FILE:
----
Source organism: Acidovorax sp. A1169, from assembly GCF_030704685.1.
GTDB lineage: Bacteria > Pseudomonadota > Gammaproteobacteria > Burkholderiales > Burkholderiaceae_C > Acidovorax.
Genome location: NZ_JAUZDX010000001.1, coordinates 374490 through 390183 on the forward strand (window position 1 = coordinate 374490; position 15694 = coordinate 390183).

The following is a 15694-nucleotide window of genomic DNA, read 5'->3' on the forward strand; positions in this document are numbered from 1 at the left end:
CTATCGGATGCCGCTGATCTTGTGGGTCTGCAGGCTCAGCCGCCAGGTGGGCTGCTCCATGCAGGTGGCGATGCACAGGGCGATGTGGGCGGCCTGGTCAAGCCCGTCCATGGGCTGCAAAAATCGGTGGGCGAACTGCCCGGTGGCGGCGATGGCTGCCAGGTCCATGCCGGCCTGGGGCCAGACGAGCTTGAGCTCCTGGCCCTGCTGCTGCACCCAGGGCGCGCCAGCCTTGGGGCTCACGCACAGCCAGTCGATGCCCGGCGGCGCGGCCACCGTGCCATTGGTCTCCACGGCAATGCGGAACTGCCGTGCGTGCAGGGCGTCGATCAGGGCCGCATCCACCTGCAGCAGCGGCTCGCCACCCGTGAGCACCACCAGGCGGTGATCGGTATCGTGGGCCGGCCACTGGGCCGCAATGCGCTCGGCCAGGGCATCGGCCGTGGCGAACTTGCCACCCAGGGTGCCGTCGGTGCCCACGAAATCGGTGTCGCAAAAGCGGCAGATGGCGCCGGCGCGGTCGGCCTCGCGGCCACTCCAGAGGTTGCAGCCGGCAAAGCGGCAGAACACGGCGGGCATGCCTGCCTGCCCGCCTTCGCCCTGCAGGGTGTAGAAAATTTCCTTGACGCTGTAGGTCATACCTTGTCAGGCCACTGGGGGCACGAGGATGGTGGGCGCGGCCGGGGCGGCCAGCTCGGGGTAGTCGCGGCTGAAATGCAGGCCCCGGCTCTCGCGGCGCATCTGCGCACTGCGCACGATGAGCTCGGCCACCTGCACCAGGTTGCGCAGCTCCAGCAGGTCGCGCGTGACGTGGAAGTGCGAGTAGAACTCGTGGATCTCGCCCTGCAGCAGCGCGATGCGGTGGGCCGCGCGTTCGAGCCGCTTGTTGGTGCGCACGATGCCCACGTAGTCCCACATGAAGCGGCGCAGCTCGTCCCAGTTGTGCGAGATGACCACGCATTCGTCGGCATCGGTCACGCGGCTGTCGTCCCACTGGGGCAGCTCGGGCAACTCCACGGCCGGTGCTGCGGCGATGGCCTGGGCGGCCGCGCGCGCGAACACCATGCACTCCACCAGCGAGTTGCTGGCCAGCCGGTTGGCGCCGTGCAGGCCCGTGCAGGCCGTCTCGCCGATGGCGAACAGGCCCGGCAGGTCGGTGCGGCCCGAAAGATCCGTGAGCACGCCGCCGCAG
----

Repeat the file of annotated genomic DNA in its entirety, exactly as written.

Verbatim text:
Source organism: Acidovorax sp. A1169, from assembly GCF_030704685.1.
GTDB lineage: Bacteria > Pseudomonadota > Gammaproteobacteria > Burkholderiales > Burkholderiaceae_C > Acidovorax.
Genome location: NZ_JAUZDX010000001.1, coordinates 374490 through 390183 on the forward strand (window position 1 = coordinate 374490; position 15694 = coordinate 390183).

The following is a 15694-nucleotide window of genomic DNA, read 5'->3' on the forward strand; positions in this document are numbered from 1 at the left end:
CTATCGGATGCCGCTGATCTTGTGGGTCTGCAGGCTCAGCCGCCAGGTGGGCTGCTCCATGCAGGTGGCGATGCACAGGGCGATGTGGGCGGCCTGGTCAAGCCCGTCCATGGGCTGCAAAAATCGGTGGGCGAACTGCCCGGTGGCGGCGATGGCTGCCAGGTCCATGCCGGCCTGGGGCCAGACGAGCTTGAGCTCCTGGCCCTGCTGCTGCACCCAGGGCGCGCCAGCCTTGGGGCTCACGCACAGCCAGTCGATGCCCGGCGGCGCGGCCACCGTGCCATTGGTCTCCACGGCAATGCGGAACTGCCGTGCGTGCAGGGCGTCGATCAGGGCCGCATCCACCTGCAGCAGCGGCTCGCCACCCGTGAGCACCACCAGGCGGTGATCGGTATCGTGGGCCGGCCACTGGGCCGCAATGCGCTCGGCCAGGGCATCGGCCGTGGCGAACTTGCCACCCAGGGTGCCGTCGGTGCCCACGAAATCGGTGTCGCAAAAGCGGCAGATGGCGCCGGCGCGGTCGGCCTCGCGGCCACTCCAGAGGTTGCAGCCGGCAAAGCGGCAGAACACGGCGGGCATGCCTGCCTGCCCGCCTTCGCCCTGCAGGGTGTAGAAAATTTCCTTGACGCTGTAGGTCATACCTTGTCAGGCCACTGGGGGCACGAGGATGGTGGGCGCGGCCGGGGCGGCCAGCTCGGGGTAGTCGCGGCTGAAATGCAGGCCCCGGCTCTCGCGGCGCATCTGCGCACTGCGCACGATGAGCTCGGCCACCTGCACCAGGTTGCGCAGCTCCAGCAGGTCGCGCGTGACGTGGAAGTGCGAGTAGAACTCGTGGATCTCGCCCTGCAGCAGCGCGATGCGGTGGGCCGCGCGTTCGAGCCGCTTGTTGGTGCGCACGATGCCCACGTAGTCCCACATGAAGCGGCGCAGCTCGTCCCAGTTGTGCGAGATGACCACGCATTCGTCGGCATCGGTCACGCGGCTGTCGTCCCACTGGGGCAGCTCGGGCAACTCCACGGCCGGTGCTGCGGCGATGGCCTGGGCGGCCGCGCGCGCGAACACCATGCACTCCACCAGCGAGTTGCTGGCCAGCCGGTTGGCGCCGTGCAGGCCCGTGCAGGCCGTCTCGCCGATGGCGAACAGGCCCGGCAGGTCGGTGCGGCCCGAAAGATCCGTGAGCACGCCGCCGCAG